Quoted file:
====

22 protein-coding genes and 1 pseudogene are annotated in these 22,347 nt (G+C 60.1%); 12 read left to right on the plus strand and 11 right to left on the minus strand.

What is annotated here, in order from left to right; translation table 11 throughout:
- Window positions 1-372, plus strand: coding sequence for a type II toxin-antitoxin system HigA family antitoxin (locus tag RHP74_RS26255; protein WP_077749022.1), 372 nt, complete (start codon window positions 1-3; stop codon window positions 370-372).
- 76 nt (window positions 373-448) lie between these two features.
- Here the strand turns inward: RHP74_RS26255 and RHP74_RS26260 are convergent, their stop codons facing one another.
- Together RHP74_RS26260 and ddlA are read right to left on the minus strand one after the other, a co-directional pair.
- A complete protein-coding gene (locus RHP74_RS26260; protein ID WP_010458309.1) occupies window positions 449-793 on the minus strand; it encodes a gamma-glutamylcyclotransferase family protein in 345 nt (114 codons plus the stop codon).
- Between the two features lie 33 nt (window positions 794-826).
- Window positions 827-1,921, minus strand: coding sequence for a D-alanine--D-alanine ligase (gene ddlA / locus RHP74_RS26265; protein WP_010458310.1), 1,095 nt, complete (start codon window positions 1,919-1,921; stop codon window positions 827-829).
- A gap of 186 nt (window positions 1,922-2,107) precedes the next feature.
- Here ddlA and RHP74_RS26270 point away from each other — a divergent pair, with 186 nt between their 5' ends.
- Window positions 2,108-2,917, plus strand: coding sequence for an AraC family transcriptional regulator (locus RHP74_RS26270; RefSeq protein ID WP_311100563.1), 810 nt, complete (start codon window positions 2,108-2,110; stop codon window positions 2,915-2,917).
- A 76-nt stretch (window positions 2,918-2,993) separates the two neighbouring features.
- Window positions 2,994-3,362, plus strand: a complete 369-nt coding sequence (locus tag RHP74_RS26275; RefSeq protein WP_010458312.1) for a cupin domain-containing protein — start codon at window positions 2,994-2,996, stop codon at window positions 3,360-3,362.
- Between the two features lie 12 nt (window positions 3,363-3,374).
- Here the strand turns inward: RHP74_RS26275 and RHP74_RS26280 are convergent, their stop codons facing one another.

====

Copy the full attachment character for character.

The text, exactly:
22 protein-coding genes and 1 pseudogene are annotated in these 22,347 nt (G+C 60.1%); 12 read left to right on the plus strand and 11 right to left on the minus strand.

What is annotated here, in order from left to right; translation table 11 throughout:
- Window positions 1-372, plus strand: coding sequence for a type II toxin-antitoxin system HigA family antitoxin (locus tag RHP74_RS26255; protein WP_077749022.1), 372 nt, complete (start codon window positions 1-3; stop codon window positions 370-372).
- 76 nt (window positions 373-448) lie between these two features.
- Here the strand turns inward: RHP74_RS26255 and RHP74_RS26260 are convergent, their stop codons facing one another.
- Together RHP74_RS26260 and ddlA are read right to left on the minus strand one after the other, a co-directional pair.
- A complete protein-coding gene (locus RHP74_RS26260; protein ID WP_010458309.1) occupies window positions 449-793 on the minus strand; it encodes a gamma-glutamylcyclotransferase family protein in 345 nt (114 codons plus the stop codon).
- Between the two features lie 33 nt (window positions 794-826).
- Window positions 827-1,921, minus strand: coding sequence for a D-alanine--D-alanine ligase (gene ddlA / locus RHP74_RS26265; protein WP_010458310.1), 1,095 nt, complete (start codon window positions 1,919-1,921; stop codon window positions 827-829).
- A gap of 186 nt (window positions 1,922-2,107) precedes the next feature.
- Here ddlA and RHP74_RS26270 point away from each other — a divergent pair, with 186 nt between their 5' ends.
- Window positions 2,108-2,917, plus strand: coding sequence for an AraC family transcriptional regulator (locus RHP74_RS26270; RefSeq protein ID WP_311100563.1), 810 nt, complete (start codon window positions 2,108-2,110; stop codon window positions 2,915-2,917).
- A 76-nt stretch (window positions 2,918-2,993) separates the two neighbouring features.
- Window positions 2,994-3,362, plus strand: a complete 369-nt coding sequence (locus tag RHP74_RS26275; RefSeq protein WP_010458312.1) for a cupin domain-containing protein — start codon at window positions 2,994-2,996, stop codon at window positions 3,360-3,362.
- Between the two features lie 12 nt (window positions 3,363-3,374).
- Here the strand turns inward: RHP74_RS26275 and RHP74_RS26280 are convergent, their stop codons facing one another.